Malignant lymphoma frequently present with cervical lymph node enlargement. Before adequate therapy can be instituted, appropriate biopsy specimens must enable definite subclassification of the disease. While lymph node extirpation, traditionally considered the gold standard in the diagnostic evaluation of lymphoma, is invasive, diagnoses from fine needle aspiration cytology are often clinically insufficient on which to base treatment decisions. The aim of this study was to evaluate the diagnostic accuracy of cutting needle biopsy (CNB) in the management of patients in whom lymphoma was diagnosed or suspected in the head and neck.
Prospective quality assessment study in an academic tertiary care medical center.
A systematic clinicopathological follow-up study was performed over a period of 54 months, including the results of 347 CNBs in 160 patients with cervico-facial masses. Ninety-seven CNBs were done in 45 patients with malignant lymphoma as the final or the tentative diagnosis.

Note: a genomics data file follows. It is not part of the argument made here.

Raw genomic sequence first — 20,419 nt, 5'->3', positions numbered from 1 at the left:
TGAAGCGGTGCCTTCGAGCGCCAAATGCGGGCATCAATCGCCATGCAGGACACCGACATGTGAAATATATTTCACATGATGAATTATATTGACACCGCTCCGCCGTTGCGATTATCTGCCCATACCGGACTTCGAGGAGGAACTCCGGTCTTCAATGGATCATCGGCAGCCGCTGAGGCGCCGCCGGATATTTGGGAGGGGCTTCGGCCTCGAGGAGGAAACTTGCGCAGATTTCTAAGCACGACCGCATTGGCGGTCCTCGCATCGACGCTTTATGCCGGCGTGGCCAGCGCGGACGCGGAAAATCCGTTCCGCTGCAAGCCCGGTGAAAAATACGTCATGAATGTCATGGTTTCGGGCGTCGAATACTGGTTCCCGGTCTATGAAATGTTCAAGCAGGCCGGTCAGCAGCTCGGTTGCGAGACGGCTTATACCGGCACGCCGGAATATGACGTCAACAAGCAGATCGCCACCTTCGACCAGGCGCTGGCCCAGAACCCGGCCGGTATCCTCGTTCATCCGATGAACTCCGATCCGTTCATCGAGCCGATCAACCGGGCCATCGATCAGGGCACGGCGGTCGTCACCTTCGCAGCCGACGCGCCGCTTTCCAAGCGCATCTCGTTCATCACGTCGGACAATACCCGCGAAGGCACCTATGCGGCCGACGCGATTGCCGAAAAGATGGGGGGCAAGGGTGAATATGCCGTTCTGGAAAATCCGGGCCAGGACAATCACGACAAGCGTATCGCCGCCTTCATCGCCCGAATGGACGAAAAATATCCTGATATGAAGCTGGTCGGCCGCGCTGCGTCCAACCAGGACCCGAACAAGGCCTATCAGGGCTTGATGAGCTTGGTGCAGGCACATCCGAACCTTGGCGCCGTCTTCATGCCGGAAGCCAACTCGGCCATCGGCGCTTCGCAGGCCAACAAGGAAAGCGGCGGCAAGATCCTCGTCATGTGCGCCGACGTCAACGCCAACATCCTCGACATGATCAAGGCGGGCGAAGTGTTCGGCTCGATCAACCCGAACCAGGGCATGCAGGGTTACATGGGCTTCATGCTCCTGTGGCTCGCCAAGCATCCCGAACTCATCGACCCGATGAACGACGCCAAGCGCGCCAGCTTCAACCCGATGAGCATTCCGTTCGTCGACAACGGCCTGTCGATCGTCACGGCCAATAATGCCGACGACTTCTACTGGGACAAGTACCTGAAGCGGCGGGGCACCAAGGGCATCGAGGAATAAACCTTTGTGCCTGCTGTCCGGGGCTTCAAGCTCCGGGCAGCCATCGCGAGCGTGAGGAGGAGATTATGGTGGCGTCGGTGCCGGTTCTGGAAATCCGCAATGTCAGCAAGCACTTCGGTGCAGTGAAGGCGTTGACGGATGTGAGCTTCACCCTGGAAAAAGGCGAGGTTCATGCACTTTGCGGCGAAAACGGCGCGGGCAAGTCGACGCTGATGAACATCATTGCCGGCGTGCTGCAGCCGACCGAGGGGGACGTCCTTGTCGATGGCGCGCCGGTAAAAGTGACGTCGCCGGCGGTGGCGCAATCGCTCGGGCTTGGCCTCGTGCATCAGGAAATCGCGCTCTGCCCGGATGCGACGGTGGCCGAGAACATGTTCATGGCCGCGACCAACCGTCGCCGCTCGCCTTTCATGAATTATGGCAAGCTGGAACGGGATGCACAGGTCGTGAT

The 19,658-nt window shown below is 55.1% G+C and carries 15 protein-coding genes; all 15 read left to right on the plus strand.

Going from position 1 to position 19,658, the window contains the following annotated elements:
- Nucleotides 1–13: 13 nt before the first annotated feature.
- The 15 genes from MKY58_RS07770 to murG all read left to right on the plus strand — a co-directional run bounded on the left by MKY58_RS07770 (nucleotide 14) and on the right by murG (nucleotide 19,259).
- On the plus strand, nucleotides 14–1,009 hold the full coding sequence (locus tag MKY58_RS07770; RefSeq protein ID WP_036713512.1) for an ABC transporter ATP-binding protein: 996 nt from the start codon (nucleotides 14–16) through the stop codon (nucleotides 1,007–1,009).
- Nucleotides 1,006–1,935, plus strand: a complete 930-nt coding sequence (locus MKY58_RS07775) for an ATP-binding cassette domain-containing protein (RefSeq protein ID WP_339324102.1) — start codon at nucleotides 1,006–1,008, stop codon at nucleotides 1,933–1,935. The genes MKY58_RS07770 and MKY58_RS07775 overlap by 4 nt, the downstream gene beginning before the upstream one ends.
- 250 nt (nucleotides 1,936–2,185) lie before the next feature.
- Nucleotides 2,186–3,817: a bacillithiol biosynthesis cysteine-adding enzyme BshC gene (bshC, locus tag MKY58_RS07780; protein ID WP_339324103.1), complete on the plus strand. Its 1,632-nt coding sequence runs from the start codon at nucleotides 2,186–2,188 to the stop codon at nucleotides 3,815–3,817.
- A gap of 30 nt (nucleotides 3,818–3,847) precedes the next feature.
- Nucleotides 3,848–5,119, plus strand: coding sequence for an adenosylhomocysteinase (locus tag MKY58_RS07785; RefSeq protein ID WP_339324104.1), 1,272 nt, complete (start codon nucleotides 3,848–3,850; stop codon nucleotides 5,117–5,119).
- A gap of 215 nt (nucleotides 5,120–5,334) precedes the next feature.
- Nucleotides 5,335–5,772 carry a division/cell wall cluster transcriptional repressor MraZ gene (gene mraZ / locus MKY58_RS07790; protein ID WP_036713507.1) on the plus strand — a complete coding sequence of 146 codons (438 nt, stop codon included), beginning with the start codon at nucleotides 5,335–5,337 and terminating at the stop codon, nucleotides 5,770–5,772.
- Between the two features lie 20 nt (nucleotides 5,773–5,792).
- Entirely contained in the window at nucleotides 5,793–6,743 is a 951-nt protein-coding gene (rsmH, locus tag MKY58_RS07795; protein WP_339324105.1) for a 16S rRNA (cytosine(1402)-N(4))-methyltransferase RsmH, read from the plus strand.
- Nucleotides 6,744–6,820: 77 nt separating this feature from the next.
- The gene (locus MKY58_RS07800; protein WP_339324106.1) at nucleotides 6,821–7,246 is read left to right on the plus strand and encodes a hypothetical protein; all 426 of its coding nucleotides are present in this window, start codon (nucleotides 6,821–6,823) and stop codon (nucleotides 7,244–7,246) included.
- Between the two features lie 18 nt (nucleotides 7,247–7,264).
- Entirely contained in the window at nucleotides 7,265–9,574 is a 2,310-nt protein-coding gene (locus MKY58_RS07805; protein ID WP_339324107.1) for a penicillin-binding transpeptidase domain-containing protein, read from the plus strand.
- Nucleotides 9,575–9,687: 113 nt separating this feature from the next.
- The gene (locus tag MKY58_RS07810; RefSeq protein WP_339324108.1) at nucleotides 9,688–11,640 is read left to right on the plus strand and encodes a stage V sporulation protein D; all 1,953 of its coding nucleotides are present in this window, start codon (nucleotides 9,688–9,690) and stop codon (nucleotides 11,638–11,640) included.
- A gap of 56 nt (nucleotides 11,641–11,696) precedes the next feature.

We experienced 100% success in obtaining high-quality tissue cores. The target lymph node was correctly sampled in 41 of the 45 patients. Within these 41 patients, no false positive or false negative results were recorded. Full subclassification of the disease with prompt institution of therapy was possible in 92.3% of the lymphoma patients.
CNB proved to be a sufficient alternative to open biopsy with excellent diagnostic yield and clinical usefulness. We recommend this procedure as the initial diagnostic step in patients with suspected lymphoma, either at presentation or at recurrence, and advocate its use in peripheral lymphadenopathy of the neck. Laryngoscope, 2009